Not a small piece of advice, rather lengthy, but if it helps to unlock your child's verbal skills it will be worth the read. By no means is this a guarantee, but since it worked for one, it might work for James.

Some at home Early Intervention Techniques

This is the method that a friend used for her completely non-verbal child. It takes a huge amount of time, so be patient. It can also be very frustrating and heart-breaking....but you need to give this a year..not four weeks, not three months...it is at least a one year commitment once you start.

Set up a little table. This is your work space. Not the kitchen table, but someplace where when you go your little one will know that you are there to "work."

He sits on one side, you the other.
I am using bubbles as the motivator because this is what motivated my friend's son.

Have a picture card of the bubbles.
Do you want mommy to blow bubbles? (wait for a nod, and if he doesn't nod, gently nod his head (finger to chin) as you nod his face, nod your own.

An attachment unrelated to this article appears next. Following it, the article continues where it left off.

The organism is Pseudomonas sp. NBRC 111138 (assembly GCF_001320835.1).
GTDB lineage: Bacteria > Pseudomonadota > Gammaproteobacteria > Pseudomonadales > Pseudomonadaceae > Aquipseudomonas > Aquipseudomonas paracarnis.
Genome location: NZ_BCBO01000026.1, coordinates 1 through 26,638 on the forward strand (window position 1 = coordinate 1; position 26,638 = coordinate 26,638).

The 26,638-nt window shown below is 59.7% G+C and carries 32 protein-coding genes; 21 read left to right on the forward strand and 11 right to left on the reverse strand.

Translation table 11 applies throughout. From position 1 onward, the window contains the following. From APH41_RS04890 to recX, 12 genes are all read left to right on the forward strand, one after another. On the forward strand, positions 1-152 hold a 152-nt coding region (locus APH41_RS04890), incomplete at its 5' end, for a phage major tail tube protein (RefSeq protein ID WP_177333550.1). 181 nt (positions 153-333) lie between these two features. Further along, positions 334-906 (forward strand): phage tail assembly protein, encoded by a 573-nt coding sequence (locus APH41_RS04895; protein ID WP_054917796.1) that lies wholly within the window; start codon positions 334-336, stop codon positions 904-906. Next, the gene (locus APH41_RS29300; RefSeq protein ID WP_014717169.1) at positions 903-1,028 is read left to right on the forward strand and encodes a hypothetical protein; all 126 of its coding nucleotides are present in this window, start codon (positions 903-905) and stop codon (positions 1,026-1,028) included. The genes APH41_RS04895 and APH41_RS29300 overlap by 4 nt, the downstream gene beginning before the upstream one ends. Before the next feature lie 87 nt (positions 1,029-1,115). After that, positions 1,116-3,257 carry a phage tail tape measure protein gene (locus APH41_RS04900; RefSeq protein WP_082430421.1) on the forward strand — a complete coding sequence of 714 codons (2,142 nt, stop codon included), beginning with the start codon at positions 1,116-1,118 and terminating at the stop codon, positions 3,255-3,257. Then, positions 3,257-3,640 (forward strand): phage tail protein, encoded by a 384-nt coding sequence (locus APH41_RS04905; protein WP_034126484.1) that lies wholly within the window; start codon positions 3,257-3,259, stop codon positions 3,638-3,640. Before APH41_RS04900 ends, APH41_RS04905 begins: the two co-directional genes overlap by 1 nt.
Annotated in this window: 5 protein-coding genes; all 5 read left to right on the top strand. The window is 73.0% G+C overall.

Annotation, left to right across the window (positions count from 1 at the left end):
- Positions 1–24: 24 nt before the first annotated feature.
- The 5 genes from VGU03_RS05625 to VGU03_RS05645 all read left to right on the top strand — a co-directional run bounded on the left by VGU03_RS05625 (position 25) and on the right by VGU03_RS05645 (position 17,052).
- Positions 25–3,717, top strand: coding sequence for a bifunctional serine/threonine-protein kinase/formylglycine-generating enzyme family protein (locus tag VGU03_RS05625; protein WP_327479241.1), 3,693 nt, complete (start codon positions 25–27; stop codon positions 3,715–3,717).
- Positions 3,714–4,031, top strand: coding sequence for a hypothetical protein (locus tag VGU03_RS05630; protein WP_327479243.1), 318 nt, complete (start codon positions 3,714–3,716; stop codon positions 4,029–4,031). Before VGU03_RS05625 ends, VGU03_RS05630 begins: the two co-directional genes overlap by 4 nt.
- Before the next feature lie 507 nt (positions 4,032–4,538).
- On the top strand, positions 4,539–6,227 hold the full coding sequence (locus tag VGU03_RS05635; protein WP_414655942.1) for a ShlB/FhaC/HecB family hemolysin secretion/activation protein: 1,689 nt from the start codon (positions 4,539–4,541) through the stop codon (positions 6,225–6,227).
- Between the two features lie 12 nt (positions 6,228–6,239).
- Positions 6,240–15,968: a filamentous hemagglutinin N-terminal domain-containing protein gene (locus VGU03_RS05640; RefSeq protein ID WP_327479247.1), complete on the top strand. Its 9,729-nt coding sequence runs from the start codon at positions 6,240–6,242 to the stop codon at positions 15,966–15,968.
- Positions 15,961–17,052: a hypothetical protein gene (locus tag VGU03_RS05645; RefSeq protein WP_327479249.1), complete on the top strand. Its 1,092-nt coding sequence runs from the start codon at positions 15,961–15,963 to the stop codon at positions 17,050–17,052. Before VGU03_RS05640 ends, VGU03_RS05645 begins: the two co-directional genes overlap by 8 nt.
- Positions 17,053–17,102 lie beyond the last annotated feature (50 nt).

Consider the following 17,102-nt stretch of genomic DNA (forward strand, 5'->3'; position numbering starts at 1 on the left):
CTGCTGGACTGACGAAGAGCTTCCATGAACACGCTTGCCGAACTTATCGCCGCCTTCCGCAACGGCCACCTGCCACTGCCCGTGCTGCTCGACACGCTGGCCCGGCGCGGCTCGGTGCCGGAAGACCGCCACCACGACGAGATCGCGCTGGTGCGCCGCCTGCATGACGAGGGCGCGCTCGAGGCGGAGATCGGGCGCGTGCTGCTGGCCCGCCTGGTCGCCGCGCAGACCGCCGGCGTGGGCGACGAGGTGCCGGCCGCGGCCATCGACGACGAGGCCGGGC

Yes, mommy and Stevie love bubbles....
now blow.
Do this four or five times in a row.
Now, do this until he finally nods for you.
Once he begins nodding, wait a week or so before moving on to next step, but keep blowing bubbles every day and having him nod.
STEP 2
Get a picture of the bubbles.
Do you want mommy to blow bubbles?
(should nod)
Give mommy the bubble picture
(guide his hand over the picture in order to give it to you)
Oh, you want the bubbles, ME TOO!
Blow....do this four or five times.
Repeat this every day until he finally gives you the picture then solidify this step for a week or so

STEP #
Do you want bubbles,
he should nod and give picture
Say bubbles....(but you can wait for the B sound, that is good enough!)
model making the B sound, see how my lips make the b sound, gently place his fingers on your lips
This step might take AGES, it might even be too much and you then need to go back to step two and work on identifying other pictures (eg...do you want your drink, nods and gives picture)

But, let's be optimistic and he finally says B sound....
blow bubbles and

Step FOUR

Do you want bubbles,
nods, gives pictures and says B
Your job now is to get him to stretch out the entire word...it might be REALLY challenging, it might be very chaotic, and his temper might fly...YOU CANNOT REACT to TEMPER...you are the anchor in the storm that keeps him with you...his soft place to fall. He screams, yells, flips the table...no matter
right the table, have a new jar of bubbles,
You want the bubbles?